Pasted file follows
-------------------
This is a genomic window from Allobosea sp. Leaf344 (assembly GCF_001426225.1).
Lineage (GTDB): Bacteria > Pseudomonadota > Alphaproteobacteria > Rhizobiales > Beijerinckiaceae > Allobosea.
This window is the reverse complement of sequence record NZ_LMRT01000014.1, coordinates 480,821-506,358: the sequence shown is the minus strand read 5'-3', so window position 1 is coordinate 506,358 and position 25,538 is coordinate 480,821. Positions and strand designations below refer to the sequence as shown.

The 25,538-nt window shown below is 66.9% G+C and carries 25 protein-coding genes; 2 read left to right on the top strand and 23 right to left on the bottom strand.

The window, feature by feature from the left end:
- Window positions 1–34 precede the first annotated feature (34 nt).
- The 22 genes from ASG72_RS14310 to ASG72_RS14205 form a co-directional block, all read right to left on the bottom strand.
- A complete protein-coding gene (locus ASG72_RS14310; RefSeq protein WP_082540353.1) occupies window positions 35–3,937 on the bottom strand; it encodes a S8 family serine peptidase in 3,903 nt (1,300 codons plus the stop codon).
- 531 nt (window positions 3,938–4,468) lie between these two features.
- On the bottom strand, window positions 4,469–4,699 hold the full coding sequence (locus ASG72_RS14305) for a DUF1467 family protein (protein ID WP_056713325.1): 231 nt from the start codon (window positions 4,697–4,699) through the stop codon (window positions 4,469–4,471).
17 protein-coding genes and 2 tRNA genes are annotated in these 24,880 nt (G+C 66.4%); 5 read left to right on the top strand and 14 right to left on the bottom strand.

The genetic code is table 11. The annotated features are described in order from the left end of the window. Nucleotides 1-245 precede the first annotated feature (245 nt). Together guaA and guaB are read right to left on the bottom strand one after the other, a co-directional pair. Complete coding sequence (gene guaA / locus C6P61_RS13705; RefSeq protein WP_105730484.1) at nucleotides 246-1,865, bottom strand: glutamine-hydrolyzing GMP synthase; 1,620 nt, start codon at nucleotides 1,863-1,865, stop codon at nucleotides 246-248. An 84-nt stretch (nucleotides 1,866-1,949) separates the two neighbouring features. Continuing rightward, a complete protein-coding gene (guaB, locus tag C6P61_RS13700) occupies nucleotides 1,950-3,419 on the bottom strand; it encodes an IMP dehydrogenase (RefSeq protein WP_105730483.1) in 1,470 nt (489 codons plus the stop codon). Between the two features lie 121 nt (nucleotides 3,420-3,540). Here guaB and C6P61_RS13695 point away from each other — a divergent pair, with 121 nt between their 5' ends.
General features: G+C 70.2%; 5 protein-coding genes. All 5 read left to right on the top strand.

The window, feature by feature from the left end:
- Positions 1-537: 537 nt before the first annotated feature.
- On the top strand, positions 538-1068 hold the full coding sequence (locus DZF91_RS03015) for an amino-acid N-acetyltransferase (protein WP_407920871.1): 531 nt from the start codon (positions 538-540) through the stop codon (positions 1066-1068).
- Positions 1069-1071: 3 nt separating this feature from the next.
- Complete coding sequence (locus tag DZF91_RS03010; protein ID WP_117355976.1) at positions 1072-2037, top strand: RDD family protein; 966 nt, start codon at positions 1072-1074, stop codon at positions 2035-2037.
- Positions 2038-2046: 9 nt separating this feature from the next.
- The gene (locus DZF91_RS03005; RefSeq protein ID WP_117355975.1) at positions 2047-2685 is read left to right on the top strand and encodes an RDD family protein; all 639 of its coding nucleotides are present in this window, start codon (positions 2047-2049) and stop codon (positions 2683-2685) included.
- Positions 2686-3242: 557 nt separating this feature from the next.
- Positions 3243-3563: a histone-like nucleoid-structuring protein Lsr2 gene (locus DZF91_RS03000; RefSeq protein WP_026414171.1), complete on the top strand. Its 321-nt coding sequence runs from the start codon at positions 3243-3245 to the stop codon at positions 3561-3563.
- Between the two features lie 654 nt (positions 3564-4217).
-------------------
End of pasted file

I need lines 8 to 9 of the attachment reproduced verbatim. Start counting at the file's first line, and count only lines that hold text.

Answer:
- A complete protein-coding gene (locus ASG72_RS14310; RefSeq protein WP_082540353.1) occupies window positions 35–3,937 on the bottom strand; it encodes a S8 family serine peptidase in 3,903 nt (1,300 codons plus the stop codon).
- 531 nt (window positions 3,938–4,468) lie between these two features.